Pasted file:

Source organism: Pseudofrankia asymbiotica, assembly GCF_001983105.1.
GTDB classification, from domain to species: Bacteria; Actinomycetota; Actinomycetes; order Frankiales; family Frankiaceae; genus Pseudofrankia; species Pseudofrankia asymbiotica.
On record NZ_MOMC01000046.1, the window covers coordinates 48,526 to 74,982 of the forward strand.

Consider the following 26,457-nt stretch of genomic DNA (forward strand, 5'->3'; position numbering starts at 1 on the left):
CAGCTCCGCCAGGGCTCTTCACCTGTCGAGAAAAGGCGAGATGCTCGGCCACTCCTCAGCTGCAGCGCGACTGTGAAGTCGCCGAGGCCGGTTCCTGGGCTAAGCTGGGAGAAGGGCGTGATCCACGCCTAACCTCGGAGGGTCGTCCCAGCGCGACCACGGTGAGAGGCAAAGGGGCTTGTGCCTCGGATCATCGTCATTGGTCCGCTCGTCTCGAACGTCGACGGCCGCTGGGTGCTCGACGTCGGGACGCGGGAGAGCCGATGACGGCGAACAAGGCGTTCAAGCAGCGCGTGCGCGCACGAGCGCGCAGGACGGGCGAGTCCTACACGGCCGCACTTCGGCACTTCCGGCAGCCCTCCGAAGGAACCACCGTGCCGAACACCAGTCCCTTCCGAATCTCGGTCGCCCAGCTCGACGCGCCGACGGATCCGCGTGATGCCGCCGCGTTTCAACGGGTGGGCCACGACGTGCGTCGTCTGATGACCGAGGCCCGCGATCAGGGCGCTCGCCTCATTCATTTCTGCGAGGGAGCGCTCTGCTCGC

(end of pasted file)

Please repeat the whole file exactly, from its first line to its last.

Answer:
Source organism: Pseudofrankia asymbiotica, assembly GCF_001983105.1.
GTDB classification, from domain to species: Bacteria; Actinomycetota; Actinomycetes; order Frankiales; family Frankiaceae; genus Pseudofrankia; species Pseudofrankia asymbiotica.
On record NZ_MOMC01000046.1, the window covers coordinates 48,526 to 74,982 of the forward strand.

Consider the following 26,457-nt stretch of genomic DNA (forward strand, 5'->3'; position numbering starts at 1 on the left):
CAGCTCCGCCAGGGCTCTTCACCTGTCGAGAAAAGGCGAGATGCTCGGCCACTCCTCAGCTGCAGCGCGACTGTGAAGTCGCCGAGGCCGGTTCCTGGGCTAAGCTGGGAGAAGGGCGTGATCCACGCCTAACCTCGGAGGGTCGTCCCAGCGCGACCACGGTGAGAGGCAAAGGGGCTTGTGCCTCGGATCATCGTCATTGGTCCGCTCGTCTCGAACGTCGACGGCCGCTGGGTGCTCGACGTCGGGACGCGGGAGAGCCGATGACGGCGAACAAGGCGTTCAAGCAGCGCGTGCGCGCACGAGCGCGCAGGACGGGCGAGTCCTACACGGCCGCACTTCGGCACTTCCGGCAGCCCTCCGAAGGAACCACCGTGCCGAACACCAGTCCCTTCCGAATCTCGGTCGCCCAGCTCGACGCGCCGACGGATCCGCGTGATGCCGCCGCGTTTCAACGGGTGGGCCACGACGTGCGTCGTCTGATGACCGAGGCCCGCGATCAGGGCGCTCGCCTCATTCATTTCTGCGAGGGAGCGCTCTGCTCGC